Letters To The Editor


May 14, 2006

Gifts to Fuel Fund won't cure rate woes

City Council President Sheila Dixon's ill-conceived idea for a resolution asking Constellation Energy CEO Mayo A. Shattuck III to donate millions to the Fuel Fund misses the point ("A suggestion for Shattuck gift," May 9).

After those millions have been spent (and paid ultimately, after all, to BGE-Constellation), people would still need to pay their super-sized utility bills.

What Maryland and the rest of our nation needs is an economic system that is not rigged in such a way that makes it difficult for the average working family to afford housing, health care, education and energy.

The trend of letting corporate interests write the laws and "deregulate" markets for short-term profits must be replaced with one that prizes intelligent, forward thinking and ethical stewardship of our tax dollars and public resources.

We already pay a huge chunk of income in taxes - income taxes, FICA, property taxes, sales taxes, taxes on phone service, gas taxes, energy taxes.

Yet we are told there is not enough money to buy books for city schools so we must rely on private donations of used books.

And we must chip in to help pay the utility bills of the needy, when in fact many of us will struggle and perhaps fail to pay our bills if this disastrous rate increase is allowed to go through.

It's really time for the people to look at what we pay out in taxes (and those pesky "fees") and decide if we are getting our money's worth from our elected leaders and legislators - not by listening to what they say they will do but by looking at what they have done.

As long as we keep voting in those financed by "big money" interests, we will reap what we sow.

Kathryn Parke


Preserve access to the Internet

Michael Socolow is right to draw attention to Congress' push to change the Internet, which could give large corporations more say over the messages that come into our homes ("Proposed rule changes would tangle the Web," Opinion Commentary, May 9).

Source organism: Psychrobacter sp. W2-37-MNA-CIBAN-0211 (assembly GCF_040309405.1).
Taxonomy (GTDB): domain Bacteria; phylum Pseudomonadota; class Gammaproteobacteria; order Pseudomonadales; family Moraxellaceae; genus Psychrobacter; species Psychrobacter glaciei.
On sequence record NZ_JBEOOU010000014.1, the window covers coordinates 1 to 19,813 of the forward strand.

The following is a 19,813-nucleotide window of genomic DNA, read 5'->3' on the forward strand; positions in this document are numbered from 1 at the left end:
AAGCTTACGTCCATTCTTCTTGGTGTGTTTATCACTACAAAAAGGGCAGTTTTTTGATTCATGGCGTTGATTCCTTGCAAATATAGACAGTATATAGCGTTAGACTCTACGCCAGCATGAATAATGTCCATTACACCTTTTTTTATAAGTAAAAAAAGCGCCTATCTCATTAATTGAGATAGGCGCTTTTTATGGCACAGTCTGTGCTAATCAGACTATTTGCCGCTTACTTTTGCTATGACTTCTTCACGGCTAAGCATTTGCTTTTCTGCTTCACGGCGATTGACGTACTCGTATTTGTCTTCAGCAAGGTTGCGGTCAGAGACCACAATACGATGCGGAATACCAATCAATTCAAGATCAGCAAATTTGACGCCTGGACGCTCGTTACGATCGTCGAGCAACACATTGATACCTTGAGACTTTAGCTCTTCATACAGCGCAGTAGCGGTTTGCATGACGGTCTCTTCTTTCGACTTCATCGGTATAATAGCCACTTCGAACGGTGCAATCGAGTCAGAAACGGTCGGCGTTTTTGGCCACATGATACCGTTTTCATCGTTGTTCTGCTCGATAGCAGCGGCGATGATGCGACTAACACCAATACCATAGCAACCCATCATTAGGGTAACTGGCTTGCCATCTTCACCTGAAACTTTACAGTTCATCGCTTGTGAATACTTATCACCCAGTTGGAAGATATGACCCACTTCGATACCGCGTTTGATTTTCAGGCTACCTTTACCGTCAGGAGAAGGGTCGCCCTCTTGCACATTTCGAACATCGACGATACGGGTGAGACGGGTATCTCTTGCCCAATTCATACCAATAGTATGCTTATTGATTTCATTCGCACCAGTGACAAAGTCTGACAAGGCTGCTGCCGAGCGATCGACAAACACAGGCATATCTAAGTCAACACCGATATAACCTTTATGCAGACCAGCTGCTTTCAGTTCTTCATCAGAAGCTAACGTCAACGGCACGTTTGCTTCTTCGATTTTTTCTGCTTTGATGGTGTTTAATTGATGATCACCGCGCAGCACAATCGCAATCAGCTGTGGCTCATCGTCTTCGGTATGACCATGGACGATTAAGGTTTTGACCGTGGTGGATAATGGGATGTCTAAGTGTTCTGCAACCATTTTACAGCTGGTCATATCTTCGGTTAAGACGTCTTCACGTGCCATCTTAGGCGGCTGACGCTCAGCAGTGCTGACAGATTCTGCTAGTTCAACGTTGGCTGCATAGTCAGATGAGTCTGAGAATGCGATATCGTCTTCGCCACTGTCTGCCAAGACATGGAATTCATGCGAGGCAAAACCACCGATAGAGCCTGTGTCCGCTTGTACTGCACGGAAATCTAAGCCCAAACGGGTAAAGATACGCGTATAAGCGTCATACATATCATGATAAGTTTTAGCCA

Just look how widespread access to technology and computers, including the Internet, has transformed the music industry.

Instead of a handful of companies deciding who gets recorded and dictating the terms of recording contracts, this democratization of music-making allows many people to produce and sell music on their own.

The Internet has been the great equalizer in many other ways as well. It levels the playing field and allows more widespread creativity.

The proposed rules for Internet access could undo this healthy democratic movement.

Once again, business giants are trying to consolidate their influence and control commerce in the country and around the world.

Americans should be alarmed and should lobby their congressional representatives to continue to allow a level playing field in the use of the Internet.

Brent Flickinger


Tort reform votes a blow to women

Last week, the Senate blocked two bills that would have established caps on medical malpractice awards ("Malpractice award cap dies in Senate," May 9).

Sens. Paul S. Sarbanes and Barbara A. Mikulski voted against the effort to cut off debate on the legislation.

It is especially disquieting to see how Ms. Mikulski voted, since she purports to be a proponent of women.

The ability of women to find obstetric and gynecological care has been directly and adversely impacted by the medical malpractice crisis, in Maryland and the rest of the country.

Ms. Mikulski may try to claim that her vote was on a procedural issue, but that would be political doublespeak.

It was a vote against doctors, patients and, especially, women.

Dr. Gary Pushkin


Legalizing drugs could clear docket

Regarding the problem of drug felonies dominating the court docket ("No court available," editorial, May 10), the solution is quite simple: End the prohibition against drugs.

Doing so would not increase drug use or increase the number of drug users. Illegal drugs are now readily available on many street corners. No one who is not prone to drug use would commence using once drugs were legalized.

But the homicide rate and other drug-related crimes in this country, and in urban communities in particular, would plummet.

Benjamin B. Johns


Nuclear strike on Iran would be calamitous

As a child of both worlds, I understand the mentality of both the East and the West.

And the public needs to realize that a nuclear strike against Iran would lead to World War III, and that this would be the beginning of the end of civilization as we know it ("Letter gives insight into Iran president," May 10).

Russia and China would take Iran's side and the whole thing would quickly spiral into a worldwide war.

Iran is not going to concede to threats or quietly bow to military action.

If we strike Iran, we will open up a Pandora's box of misery and devastation.

I pray to God to give all leaders on this issue the wisdom and courage to stay on the course to a peaceful and diplomatic resolution of this dispute.

Sehmina Chopra


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